It has been noted that due to quantization noise, the DR of stationary ADRC blocks varies slightly from frame to frame. If this variance crosses an ADRC encoding boundary, and if the DR is recovered on several consecutive frames, then the DR recovered value with valid pixel selection tends to overshoot at each crossing, resulting in a noticeable blinking effect in the display. In an attempt to reduce the occurrence of this effect, in one embodiment, the valid pixel selection process is modified to relax the upper and lower bounds, allowing border pixels that encroach into the neighboring valid region. By including points just outside the boundary, it is more likely that the recovered value will take on a value near that of the upper or lower bound. The relaxed bounds L'Q and U'Q are computed by means of a relaxation constant r. In one embodiment, r is set to a value of 0.5. Other values can be used:

L′Q=rLQ−1+(1−r)LQ

U′Q=(1−r)UQ+rUQ+1

The discussion above sets forth a number of ways to recover DR and MIN when the values have been damaged or lost. Further enhancements can be realized by examining the correlation between data temporally and/or spatially, and weighting corresponding calculated recovered values accordingly. More particularly, if there is a large correlation in a particular direction or across time, e.g., horizontal correlation, there is a strong likelihood that the image features continue smoothly in that direction that has a large correlation and therefore an recovered value using highly correlated data typically generates a better estimate. To take advantage of this, boundary data is broken down into corresponding directions (e.g., vertical, horizontal, field-to-field) and weighted according to the correlation measurement to generate a final recovered value.

One embodiment of the process is described with reference to FIG. 27a. At step 2710, a recovered value of the DR or MIN value to be recovered is generated in one direction and at step 2715, a recovered value is generated in another direction. For example, if the process is spatially adaptive, then boundary pixels along horizontal borders are used to generate a first recovered value, “hest”, and boundary pixels along vertical borders are used to generated a second recovered value, “vest”. Alternately, if the process is temporally adaptive, then boundary pixels between adjacent fields are used to generate a first recovered value and boundary pixels between adjacent frames are used to generate a second recovered value.

At step 2720, the recovered values are weighted according to correlation calculations indicative of the level of correlation in each direction. The weighted first and second recovered values are combined to generate a combined recovered value, step 2725. It should be noted that the process is not limited to generated weighted recovered values in only two directions; it is readily apparent that the number of recovered values that are weighted and combined can be varied according to application. A variety of known techniques can be used to generate a correlation value indicative of the level of correlation in a particular direction. Furthermore, a variety of criteria can be used to select the weighting factor in view of the levels of correlation. Typically, if one correlation is much larger than the other, the combined recovered value should be based primarily on the corresponding recovered value. In one embodiment, the combined recovered value is computed as follows: val = { α hest + ( 1 - α ) vest : hc vc ( 1 - α ) hest + αvest : hc < vc }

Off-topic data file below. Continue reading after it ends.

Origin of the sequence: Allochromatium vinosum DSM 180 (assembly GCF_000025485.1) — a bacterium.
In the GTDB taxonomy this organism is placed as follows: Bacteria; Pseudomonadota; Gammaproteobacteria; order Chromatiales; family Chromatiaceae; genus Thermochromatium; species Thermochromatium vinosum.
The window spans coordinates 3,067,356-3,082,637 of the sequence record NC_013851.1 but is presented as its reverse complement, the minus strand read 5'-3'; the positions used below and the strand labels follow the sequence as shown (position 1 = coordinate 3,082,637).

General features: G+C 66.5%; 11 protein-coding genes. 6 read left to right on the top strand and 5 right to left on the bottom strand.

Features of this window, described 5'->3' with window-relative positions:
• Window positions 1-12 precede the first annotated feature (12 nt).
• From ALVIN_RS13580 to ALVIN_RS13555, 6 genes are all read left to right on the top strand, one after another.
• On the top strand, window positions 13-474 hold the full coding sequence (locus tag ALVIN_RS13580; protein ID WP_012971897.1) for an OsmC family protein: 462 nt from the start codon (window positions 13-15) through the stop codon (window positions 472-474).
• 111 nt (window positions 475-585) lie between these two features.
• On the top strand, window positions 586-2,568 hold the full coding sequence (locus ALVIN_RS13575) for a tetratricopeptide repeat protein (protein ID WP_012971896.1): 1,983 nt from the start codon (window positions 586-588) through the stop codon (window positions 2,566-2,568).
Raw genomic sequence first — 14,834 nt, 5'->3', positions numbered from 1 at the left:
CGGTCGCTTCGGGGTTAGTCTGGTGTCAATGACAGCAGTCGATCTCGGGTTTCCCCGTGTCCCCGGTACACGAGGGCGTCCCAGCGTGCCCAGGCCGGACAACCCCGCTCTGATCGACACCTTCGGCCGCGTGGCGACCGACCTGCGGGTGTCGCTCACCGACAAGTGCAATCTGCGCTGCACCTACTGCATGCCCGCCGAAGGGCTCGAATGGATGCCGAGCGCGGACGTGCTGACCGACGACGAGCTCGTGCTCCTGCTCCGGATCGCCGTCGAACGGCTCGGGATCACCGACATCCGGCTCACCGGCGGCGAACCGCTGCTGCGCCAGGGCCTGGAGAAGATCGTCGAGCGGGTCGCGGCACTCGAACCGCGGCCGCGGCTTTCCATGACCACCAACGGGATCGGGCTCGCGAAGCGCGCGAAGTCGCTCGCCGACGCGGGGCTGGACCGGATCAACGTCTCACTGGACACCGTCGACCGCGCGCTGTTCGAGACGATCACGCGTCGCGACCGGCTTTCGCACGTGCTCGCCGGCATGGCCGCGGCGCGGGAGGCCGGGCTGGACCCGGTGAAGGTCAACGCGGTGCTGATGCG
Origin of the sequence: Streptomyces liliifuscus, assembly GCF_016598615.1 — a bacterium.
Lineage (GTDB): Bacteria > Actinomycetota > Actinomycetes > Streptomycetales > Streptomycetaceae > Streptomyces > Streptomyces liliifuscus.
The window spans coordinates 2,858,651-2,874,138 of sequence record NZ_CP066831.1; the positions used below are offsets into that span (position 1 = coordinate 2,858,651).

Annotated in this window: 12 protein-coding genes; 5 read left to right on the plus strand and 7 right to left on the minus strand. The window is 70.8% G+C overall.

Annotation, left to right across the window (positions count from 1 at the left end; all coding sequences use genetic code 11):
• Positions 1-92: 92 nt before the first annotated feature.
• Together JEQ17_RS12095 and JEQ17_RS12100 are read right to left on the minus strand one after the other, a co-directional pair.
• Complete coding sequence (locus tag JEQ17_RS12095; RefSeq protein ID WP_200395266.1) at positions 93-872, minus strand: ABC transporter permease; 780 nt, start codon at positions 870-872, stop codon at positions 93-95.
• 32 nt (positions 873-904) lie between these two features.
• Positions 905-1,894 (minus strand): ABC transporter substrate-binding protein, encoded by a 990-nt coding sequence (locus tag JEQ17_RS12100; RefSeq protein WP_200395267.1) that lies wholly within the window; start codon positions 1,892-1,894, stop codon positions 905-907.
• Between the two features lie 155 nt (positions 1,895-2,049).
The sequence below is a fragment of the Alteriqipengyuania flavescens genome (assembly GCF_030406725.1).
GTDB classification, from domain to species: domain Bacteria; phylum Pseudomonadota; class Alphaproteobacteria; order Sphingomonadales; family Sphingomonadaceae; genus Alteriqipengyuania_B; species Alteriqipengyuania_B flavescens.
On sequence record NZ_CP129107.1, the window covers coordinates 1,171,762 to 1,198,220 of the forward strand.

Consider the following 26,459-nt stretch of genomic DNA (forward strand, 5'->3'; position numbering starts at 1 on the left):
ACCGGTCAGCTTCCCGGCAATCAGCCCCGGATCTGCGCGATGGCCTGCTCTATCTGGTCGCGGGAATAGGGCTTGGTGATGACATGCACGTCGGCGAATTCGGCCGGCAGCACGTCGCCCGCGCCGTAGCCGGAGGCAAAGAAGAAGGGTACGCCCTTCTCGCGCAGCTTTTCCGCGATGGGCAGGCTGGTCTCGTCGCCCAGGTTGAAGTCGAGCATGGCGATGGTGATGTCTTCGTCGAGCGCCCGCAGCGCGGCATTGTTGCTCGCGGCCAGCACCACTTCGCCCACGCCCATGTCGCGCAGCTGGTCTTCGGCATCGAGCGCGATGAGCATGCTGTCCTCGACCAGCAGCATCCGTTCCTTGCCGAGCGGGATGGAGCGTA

where hc represents the horizontal correlation, vc represents the vertical correlation, hest represents a DR recovered value based only on left and right boundary information, and vest represents a DR recovered value based only on top and bottom boundary information, and a represents the weighting value. The weighting value can be determined a variety of ways. FIG. 27b illustrates one embodiment for determining weighting values as a function of the difference between the horizontal correlation and vertical correlation. More particularly, a was chosen to be: α ( hc - vc ) = { 0.5 + 0.25 · - 8 ( 0.35 - hc - vc ) : hc - vc < 0.35 1 - 0.25 · - 8 ( hc - vc - 0.35 ) : hc - vc 0.35 }

As noted above, the adaptive correlation process is applicable to both DR and MIN recovery. It is preferred, however, that the MIN recovery is clipped to insure that MIN+DR≦255, therefore the function val=max(min(val′, 255−MIN), 0) can be used. Furthermore, as noted above, the temporal correlation can be evaluated and used to weight recovered values. In addition, a combination of temporal and spatial correlation can be performed. For example, one recovered value is generated between fields as a temporal recovered value. Another recovered value is generated within one field as a spatial recovered value. The final recovered value is computed as the combination value with a combination of temporal and spatial correlation. The correlation combination can be replaced with a motion quantity. Other variations are also contemplated. The method can also be applied to audio data.

In an alternate embodiment, a low complexity modification to the least squares technique is used. Using this embodiment, the blinking experienced due to recovered DR values is reduced. For purposes of the following discussion, QV represents a list of encoded values from the image section or ADRC block whose DR is being recovered having a set of points qi and Y is a list of decoded values taken from the vertical or horizontal neighbors of the points in QV, where yi represents a vertical or horizontal neighbor of qi. As each point qi may have up to four decoded neighbors, one pixel or point may give rise to as many as four (qi, yi) pairings. The unconstrained least squares estimate of DR (DRuls) is thus: ( DR ) uls = 2 Q · i ( y i - MIN ) · ( 0.5 + q i ) i ( 0.5 + q i ) 2